From an early age, he was interested in biology and astronomy. He read a lot about nature. The book that he said attracted his attention particularly was The Natural History of One Protozoan by Jan Dembowski. As a boy, Włodzimierz kept himself a large collection of protozoa at home, and next to it a dog, a cat, a canary, a fish and a white mouse. Together with a friend of his, using glasses purchased at a local optical store, they constructed a simple telescope to observe the night sky.[1]

From 1943, Ptak worked physically at the construction of the road from Dębniki to Prokocim, and later as a hand of a car mechanic in a workshop at Grzegórzecka Street in Kraków.[2] He recalled: "During the war, when I was thirteen, I was searching through my grandfather's large library, and I came across a book that largely influenced the formation of my worldview. The Studies on Social Doctrines of Christianity by Yves Guyot contributed to the fact that I am irreligious."[1]

Ptak attended the Jan III Sobieski High School in Kraków, but due to a conflict with a mathematics teacher in the final year, he moved to the Henryk Sienkiewicz High School. There, he passed the matura exam in 1946.

Also in 1946, he enrolled to the medical studies at the Medical Academy in Kraków. There, among his teachers was Henryk Niewodniczański, who awarded Ptak with an excellent degree in exam in physics. At the end of the studies, Ptak's interests began to focus primarily on microbiology and bacteriology. He graduated in 1952.[3]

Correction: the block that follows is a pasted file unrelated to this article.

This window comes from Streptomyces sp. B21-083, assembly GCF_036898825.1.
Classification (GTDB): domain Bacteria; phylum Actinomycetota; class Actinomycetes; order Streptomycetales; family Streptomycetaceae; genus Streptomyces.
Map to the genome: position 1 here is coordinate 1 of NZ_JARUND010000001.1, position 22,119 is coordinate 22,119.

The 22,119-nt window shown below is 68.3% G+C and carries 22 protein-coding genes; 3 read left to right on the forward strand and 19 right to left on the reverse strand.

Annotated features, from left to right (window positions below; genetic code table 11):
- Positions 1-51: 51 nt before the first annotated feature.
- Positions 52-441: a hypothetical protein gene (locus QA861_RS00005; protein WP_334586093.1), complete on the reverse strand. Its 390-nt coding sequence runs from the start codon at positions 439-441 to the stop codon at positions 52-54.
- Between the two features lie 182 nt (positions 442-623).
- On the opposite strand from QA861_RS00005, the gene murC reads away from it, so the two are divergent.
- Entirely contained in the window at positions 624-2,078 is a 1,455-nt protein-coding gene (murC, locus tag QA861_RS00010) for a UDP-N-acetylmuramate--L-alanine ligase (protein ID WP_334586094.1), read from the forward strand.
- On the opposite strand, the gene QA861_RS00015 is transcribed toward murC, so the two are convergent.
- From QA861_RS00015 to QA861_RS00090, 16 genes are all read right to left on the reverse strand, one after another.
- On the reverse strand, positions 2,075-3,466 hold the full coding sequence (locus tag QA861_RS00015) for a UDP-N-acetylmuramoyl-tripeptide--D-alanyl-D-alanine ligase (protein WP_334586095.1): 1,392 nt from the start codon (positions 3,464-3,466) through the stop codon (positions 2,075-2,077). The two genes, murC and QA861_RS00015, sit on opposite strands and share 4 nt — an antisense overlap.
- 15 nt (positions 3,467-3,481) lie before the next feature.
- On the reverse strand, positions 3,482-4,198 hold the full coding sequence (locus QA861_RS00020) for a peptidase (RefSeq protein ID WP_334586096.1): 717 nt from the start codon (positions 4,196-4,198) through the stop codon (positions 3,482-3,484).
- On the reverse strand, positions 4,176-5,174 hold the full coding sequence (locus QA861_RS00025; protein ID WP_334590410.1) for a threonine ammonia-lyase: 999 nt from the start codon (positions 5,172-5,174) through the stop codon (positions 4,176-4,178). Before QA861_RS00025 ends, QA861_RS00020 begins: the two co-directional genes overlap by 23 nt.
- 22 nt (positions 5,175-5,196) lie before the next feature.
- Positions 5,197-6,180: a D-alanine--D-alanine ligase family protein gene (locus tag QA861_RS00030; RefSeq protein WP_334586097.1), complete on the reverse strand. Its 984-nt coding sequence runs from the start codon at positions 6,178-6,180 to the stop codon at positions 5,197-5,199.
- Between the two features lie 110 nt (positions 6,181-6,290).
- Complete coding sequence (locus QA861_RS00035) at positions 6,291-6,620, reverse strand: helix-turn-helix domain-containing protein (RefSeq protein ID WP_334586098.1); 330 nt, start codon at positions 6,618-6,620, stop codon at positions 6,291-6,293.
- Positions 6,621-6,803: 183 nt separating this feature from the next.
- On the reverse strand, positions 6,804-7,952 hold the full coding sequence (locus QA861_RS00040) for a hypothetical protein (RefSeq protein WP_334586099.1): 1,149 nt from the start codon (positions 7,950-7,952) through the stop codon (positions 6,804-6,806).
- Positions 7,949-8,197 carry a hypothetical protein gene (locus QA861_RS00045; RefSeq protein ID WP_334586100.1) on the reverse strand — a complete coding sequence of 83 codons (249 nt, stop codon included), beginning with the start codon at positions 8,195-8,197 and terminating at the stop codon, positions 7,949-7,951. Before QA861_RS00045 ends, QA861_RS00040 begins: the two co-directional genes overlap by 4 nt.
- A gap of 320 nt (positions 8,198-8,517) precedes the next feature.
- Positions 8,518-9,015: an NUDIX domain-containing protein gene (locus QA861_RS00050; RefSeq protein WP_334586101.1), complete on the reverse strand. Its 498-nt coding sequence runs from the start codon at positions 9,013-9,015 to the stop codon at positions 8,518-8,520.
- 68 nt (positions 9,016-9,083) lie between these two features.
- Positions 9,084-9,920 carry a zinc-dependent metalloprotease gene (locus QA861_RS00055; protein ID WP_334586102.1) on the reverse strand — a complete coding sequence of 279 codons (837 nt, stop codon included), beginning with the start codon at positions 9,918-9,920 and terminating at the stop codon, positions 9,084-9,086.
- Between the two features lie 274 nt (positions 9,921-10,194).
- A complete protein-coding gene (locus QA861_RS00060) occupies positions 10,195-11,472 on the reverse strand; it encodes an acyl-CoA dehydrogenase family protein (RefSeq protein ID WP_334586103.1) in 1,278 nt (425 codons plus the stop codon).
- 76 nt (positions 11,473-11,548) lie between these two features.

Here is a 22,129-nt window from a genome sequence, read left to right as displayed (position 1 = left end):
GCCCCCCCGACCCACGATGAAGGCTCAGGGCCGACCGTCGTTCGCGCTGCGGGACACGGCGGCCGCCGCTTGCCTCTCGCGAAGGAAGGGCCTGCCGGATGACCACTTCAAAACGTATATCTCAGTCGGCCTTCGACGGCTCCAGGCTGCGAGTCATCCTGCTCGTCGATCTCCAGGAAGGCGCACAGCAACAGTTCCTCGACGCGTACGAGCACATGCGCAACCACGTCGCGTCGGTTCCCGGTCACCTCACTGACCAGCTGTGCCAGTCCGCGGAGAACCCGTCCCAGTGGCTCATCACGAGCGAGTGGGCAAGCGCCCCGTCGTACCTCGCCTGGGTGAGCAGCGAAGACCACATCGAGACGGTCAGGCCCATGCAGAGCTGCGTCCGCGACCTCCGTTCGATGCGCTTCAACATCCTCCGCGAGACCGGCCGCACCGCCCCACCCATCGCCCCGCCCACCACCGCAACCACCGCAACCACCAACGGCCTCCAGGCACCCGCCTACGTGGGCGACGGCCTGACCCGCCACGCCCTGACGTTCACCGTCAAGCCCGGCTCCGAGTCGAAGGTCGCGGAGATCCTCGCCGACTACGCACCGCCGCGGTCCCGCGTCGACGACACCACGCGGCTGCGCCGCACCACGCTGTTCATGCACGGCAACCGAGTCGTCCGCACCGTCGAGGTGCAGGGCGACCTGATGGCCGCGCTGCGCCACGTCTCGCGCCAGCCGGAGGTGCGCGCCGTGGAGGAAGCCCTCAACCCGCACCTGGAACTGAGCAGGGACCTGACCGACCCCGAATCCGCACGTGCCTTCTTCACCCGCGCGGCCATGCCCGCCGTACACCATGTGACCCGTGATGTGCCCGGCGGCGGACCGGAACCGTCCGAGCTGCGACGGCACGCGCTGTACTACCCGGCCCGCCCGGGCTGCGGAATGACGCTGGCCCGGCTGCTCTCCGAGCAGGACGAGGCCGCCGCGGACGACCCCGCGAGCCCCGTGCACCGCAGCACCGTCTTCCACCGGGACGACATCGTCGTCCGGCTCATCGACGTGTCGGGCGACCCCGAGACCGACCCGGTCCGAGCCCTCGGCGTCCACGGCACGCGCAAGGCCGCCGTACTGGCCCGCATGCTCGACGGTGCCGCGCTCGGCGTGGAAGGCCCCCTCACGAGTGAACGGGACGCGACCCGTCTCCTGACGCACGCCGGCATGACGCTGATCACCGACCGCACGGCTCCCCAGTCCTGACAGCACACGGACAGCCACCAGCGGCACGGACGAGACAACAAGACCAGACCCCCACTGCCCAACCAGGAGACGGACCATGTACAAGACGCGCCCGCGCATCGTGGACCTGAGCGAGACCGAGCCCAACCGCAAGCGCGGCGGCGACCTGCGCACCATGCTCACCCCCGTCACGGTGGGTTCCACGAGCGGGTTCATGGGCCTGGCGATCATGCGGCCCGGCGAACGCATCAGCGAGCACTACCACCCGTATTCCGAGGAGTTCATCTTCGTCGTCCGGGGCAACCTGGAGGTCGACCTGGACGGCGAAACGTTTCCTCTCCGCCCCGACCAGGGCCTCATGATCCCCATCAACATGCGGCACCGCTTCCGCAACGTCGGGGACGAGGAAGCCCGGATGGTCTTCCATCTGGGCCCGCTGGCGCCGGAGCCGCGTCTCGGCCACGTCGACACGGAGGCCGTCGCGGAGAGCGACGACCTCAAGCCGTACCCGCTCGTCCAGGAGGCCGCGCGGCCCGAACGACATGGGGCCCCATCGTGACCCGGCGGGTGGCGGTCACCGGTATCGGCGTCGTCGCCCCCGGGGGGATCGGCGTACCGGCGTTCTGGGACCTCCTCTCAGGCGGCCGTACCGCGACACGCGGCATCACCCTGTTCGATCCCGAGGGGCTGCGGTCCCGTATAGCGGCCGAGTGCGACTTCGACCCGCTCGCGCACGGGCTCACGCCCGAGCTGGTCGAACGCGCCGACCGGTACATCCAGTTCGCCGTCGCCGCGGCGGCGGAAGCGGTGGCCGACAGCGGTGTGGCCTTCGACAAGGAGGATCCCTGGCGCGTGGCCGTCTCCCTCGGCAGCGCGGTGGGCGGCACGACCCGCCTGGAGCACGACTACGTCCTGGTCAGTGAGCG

During the studies, to support himself financially, he founded a music group with colleagues from different universities, and earned money by playing at seasonal parties and weddings.

1952–1970: In the army, Ph.D.[edit]

In 1952, immediately after the graduation, Ptak was forcibly drafted into the Polish People's Army.[a] Soon after, he was transferred to the Służba Polsce (Service to Poland; SP), a state paramilitary organization for young people. Ptak spent a total of five years in the army and SP.